Smart Greenhouse Solution
Richard Stith grew up gardening in southern New Mexico. After moving to Colorado, his only disappointment was the short growing season and the late freeze or hail, which often damaged or completely wiped out his outdoor garden. He searched for a year-round greenhouse that could withstand high winds, which often exceed 60 mph at 5,630ft in Littleton, Colorado.
During Thanksgiving in 2019, he attended a family get-together at a relative’s home where he ran into Larry. Larry had recently installed his 18′ Growing Dome and provided all of the fresh greens for dinner.
After speaking with Larry about the features of a Growing Dome, Richard “fell in love with the design, including all the solar features and its ability to withstand high winds. ” He said, “It also just looked really cool.” Richard placed an order in December and received his prefabricated greenhouse kit in early April 2020.
“The timing proved perfect because, after the pandemic began, most of my favorite activities, tennis and chamber music, were put on hold. I retired 8 years ago, so I might have gone nuts without a huge project to work on.” Richard definitely went above and beyond with his Growing Dome, making it a completely automated greenhouse!
Building the Greenhouse Kit
To prepare the greenhouse build site, Richard had a landscaper level the site as his backyard is on a slight incline towards his home. The landscaper “removed about 18 inches of soil (mostly clay) on the east side of the site and none on the west side, and then added the gravel ring.” Richard said if he could do it again, he would have had his site prepared before he got his kit.
“I had previously fenced off an area on the south side of my yard for a Wildlife Refuge, where I hang bird feeders and have webcams mounted on the fence so that I can watch the birds.” It only took Richard, and two hired construction workers (who had no Dome building experience), three and a half days to build the Growing Dome in the last week of April.
Raised Beds and Interior Design
After much discussion on the bed design, Richard hired a local contractor, and long-time friend of Growing Spaces, Steven Stouffer Jr. to build the raised beds. He wanted there to be enough open spaces inside of the Growing Dome to put his outdoor potted plants inside during the colder months.
He also had his landscaper build a 48′ wide path from the patio all the way to the greenhouse door and along the north side. “It is 21′ from the patio edge to the front door of the dome, and extends 5 more feet to the Sanctuary fence. The path for potted plants on the north side is 16′ long.” Assuming it would be “easier to use a planter dolly to move everything inside,” After more consideration, Richard realized it would be much easier to move the pots if he put fabric planters inside.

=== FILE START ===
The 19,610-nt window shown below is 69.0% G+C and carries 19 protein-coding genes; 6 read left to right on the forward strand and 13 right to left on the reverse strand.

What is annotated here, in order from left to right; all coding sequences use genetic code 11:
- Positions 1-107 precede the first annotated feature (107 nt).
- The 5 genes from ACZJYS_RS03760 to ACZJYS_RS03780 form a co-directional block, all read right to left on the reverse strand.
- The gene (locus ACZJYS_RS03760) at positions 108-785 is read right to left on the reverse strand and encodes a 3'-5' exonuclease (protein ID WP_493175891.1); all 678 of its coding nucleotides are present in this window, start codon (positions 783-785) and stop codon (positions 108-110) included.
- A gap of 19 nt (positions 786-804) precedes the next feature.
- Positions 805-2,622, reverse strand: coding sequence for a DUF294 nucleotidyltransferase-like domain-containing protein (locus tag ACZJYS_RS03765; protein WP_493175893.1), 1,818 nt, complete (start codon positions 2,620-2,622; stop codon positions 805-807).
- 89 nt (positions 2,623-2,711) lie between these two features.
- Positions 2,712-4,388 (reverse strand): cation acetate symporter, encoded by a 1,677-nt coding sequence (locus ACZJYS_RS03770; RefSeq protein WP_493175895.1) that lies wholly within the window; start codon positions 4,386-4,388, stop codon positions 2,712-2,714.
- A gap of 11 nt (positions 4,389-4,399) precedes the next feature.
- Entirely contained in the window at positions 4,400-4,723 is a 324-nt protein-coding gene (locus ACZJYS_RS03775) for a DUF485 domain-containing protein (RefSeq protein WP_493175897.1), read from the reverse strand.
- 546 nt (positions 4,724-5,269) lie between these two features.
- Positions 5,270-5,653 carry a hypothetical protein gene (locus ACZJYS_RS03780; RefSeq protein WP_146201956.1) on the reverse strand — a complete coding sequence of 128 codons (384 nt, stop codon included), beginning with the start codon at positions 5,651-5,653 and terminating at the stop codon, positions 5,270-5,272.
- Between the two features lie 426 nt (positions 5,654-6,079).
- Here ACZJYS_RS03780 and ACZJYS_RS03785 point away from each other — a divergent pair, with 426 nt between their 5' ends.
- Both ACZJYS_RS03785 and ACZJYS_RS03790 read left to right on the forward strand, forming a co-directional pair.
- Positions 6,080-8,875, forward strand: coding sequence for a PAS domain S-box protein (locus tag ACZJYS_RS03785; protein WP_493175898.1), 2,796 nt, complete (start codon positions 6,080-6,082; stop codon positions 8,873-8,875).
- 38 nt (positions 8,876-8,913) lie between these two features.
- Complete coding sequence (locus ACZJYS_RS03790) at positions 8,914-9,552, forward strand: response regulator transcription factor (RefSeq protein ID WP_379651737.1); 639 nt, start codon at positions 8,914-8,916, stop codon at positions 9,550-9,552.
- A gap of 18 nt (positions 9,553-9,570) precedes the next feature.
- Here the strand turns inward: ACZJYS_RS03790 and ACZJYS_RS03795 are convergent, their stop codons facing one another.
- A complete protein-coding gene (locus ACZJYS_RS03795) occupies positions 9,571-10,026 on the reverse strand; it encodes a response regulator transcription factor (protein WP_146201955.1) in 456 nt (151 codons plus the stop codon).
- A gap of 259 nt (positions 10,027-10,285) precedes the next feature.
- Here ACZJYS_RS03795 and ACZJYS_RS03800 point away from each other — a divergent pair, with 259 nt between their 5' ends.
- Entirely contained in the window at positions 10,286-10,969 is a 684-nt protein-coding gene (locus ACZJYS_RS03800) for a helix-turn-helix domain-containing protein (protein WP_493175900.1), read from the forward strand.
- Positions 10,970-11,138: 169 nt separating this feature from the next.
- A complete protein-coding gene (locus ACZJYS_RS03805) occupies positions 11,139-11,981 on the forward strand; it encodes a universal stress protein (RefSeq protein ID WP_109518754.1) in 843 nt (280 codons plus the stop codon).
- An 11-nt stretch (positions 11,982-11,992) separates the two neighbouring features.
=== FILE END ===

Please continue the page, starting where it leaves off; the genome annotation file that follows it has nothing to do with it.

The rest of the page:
“I also added solar path lights to make it easy to walk to the dome if I want to spend time there after dark.”
Richard used Bamboo flooring for the raised beds and floorings that he salvaged from the family room after converting it to a home theater 6 years ago. “Wood floors are not good for ideal sound production, so I had to put in carpet. It was sitting by the side of my house, wrapped in plastic, all that time.” Unlike your standard floor installation, Richard specifically requested Steven to “leave spaces after each couple of rows of flooring. We basically built 2-foot high bed walls out of 2x4s, lined them with steel, faced them with the bamboo flooring, and topped them with 2×6s. This makes it easier to sweep dirt between the openings keeping the growing spaces nice and tidy.
“I bought an extra roll of steel, just like that which came with the kit, and used it to line the walls of the beds. Since I knew I was getting a late start, I also used the steel to make partitions between sections of the beds (with holes cut out for the ducts). That way, I could fill the individual beds one at a time and plant them while mixing soil.”
“We basically built 2-foot high bed walls out of 2x4s, lined them with steel, faced them with the bamboo flooring, and topped them with 2×6 redwood (stained and varnished), so I can sit comfortably to plant and weed. We made a couple of the sections only 1 ft deep and put a drawer underneath to store drip irrigation and garden accessories.”
Filling the Raised Beds with Soil & Compost
“With Hugelkultur in mind, I used chopped up felled tree branches left from a huge storm we had here in Littleton and most of the pruning from all my garden shrubs, etc. I filled the beds almost halfway full with branches and then added soil to fill. This has the added benefit that, as the wood decomposes and takes up less space, there will be room to work fresh compost into the top of the beds each year.”
“For soil, I mixed all the old garden soil from a 4’x 8’x 2’ deep flower box (that hadn’t been in the proper space for good light). I added a little super hard clay from the excavation (I had to break it up with a sledgehammer) because I heard that was good for water retention. I added lots of peat/sheep compost, vermiculite, perlite, and peat moss to loosen the soil and then fertilizer.”
“I filled an 80-gallon compost barrel about half full and rotated it ten times to mix the soil components, and then hauled it into the dome one Homer bucket at a time. What a job!! Luckily. My masked grandsons were able to help me for several days.”